Rochelle Feinstein

I have used words in my paintings on a few occasions. They are always names of people or places, words used by other artists, and, more recently, phrases taken from cartoon captions. In other "words," I don't invent language but rather, generate paintings through these other scraps. These words are fragmentary features of common speech, and while they can be spoken, they are not quite yet a language. In and of themselves, they are not adequately sensible. The grammar, string, or context needed to glue them into a coherent whole is absent.

I use them in this way so that my paintings can be urged, even coerced, into providing the grammar. My understanding of abstract painting is as a generous language, reconstructing and accommodating itself (slowly, perhaps) to interferences from outside its own presumed structureŚmuch like English. Words have the speed of comprehension and visual urgency that is absent in painting, or at least the kind of painting convention that I am interested in working with. The gap between the visual language is probably what initially drew me to pair them.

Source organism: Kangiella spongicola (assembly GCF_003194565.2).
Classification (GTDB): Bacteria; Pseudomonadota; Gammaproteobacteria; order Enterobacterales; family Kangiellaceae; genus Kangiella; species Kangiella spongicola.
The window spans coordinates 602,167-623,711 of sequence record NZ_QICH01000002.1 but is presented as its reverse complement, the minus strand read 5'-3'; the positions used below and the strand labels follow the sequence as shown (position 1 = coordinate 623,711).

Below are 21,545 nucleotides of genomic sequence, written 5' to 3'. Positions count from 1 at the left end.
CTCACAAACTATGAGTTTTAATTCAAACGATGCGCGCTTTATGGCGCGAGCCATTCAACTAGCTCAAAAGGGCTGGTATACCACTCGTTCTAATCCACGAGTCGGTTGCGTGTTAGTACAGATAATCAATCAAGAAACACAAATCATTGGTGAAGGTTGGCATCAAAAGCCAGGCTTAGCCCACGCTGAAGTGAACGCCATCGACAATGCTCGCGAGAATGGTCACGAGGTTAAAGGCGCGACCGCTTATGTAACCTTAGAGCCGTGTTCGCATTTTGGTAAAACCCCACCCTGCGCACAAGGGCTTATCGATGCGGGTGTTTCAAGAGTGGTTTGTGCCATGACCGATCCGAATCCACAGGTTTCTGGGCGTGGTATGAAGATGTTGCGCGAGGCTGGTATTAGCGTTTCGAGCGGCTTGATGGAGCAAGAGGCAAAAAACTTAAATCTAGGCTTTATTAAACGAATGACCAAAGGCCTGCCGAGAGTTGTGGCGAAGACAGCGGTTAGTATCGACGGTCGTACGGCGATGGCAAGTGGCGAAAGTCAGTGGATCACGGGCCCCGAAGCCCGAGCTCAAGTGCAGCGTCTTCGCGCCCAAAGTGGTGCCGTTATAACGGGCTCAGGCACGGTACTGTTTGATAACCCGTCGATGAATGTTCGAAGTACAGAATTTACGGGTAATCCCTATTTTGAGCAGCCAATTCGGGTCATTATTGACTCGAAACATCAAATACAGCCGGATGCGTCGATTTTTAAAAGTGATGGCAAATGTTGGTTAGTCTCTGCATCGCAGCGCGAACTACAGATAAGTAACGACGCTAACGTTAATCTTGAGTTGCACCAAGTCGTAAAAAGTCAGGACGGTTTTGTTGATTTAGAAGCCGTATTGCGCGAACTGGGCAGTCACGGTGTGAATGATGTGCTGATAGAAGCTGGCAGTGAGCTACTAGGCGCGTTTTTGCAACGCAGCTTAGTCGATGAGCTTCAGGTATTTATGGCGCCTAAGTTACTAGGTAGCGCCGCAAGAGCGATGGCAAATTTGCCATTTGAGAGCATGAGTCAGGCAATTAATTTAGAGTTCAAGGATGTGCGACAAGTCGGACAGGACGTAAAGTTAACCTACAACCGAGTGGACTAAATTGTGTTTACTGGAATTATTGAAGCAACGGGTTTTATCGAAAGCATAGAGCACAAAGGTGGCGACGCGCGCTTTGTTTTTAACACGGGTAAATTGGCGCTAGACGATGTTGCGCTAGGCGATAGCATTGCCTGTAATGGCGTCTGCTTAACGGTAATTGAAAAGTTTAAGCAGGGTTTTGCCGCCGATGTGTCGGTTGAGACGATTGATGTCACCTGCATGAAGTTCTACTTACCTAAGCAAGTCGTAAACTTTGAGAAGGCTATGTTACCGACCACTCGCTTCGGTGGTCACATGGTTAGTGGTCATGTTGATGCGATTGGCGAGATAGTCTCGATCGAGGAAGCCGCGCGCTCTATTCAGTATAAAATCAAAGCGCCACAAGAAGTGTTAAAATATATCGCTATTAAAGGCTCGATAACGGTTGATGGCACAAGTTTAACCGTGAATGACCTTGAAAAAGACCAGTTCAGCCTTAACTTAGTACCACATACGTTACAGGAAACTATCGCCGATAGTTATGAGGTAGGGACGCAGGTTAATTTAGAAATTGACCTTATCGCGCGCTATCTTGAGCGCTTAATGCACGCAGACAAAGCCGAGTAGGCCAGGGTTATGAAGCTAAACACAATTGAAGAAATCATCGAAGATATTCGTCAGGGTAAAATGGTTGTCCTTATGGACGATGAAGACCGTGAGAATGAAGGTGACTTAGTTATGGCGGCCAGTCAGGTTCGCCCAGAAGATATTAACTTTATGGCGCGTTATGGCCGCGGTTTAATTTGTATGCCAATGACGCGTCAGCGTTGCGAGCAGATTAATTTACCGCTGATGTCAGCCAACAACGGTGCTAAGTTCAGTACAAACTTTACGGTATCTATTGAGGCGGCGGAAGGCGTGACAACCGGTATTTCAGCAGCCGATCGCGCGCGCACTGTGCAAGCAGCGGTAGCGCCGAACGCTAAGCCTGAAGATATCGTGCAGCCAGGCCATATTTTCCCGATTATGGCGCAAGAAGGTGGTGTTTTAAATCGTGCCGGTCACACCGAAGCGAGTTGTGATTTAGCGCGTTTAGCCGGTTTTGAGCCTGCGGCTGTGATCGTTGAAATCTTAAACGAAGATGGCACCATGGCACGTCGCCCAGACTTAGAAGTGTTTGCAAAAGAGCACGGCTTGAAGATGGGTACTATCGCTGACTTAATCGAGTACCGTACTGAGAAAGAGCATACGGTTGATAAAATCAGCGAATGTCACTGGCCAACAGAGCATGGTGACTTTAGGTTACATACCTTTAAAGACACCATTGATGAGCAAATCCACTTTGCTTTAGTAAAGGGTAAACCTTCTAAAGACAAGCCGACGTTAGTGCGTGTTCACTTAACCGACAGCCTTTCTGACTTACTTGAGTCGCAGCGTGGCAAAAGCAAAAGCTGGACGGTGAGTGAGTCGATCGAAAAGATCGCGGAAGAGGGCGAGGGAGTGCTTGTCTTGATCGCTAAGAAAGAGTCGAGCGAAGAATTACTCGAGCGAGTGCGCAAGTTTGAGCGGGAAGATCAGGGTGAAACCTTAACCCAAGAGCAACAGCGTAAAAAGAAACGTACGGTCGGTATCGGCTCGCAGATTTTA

A dangerous attraction, I find my dialogue, in practice, vacillating between yes, you, you can't. Of course, I want to win the dare. The challenge is to fuse the word into a completely visual and material experience of a painting, and, hopefully, create the equivalent of Franglish, in my case, Paintglish. I do believe that painting language has soft boundaries. I am intrigued by the possibilities of using words as elastically as paint, while employing their demotic power to be concrete, metaphoric, and swift.

Rochelle Feinstein lives and works in New York City. She is represented by the Max Protech Gallery and is on the faculty of the School of Art, Yale University.


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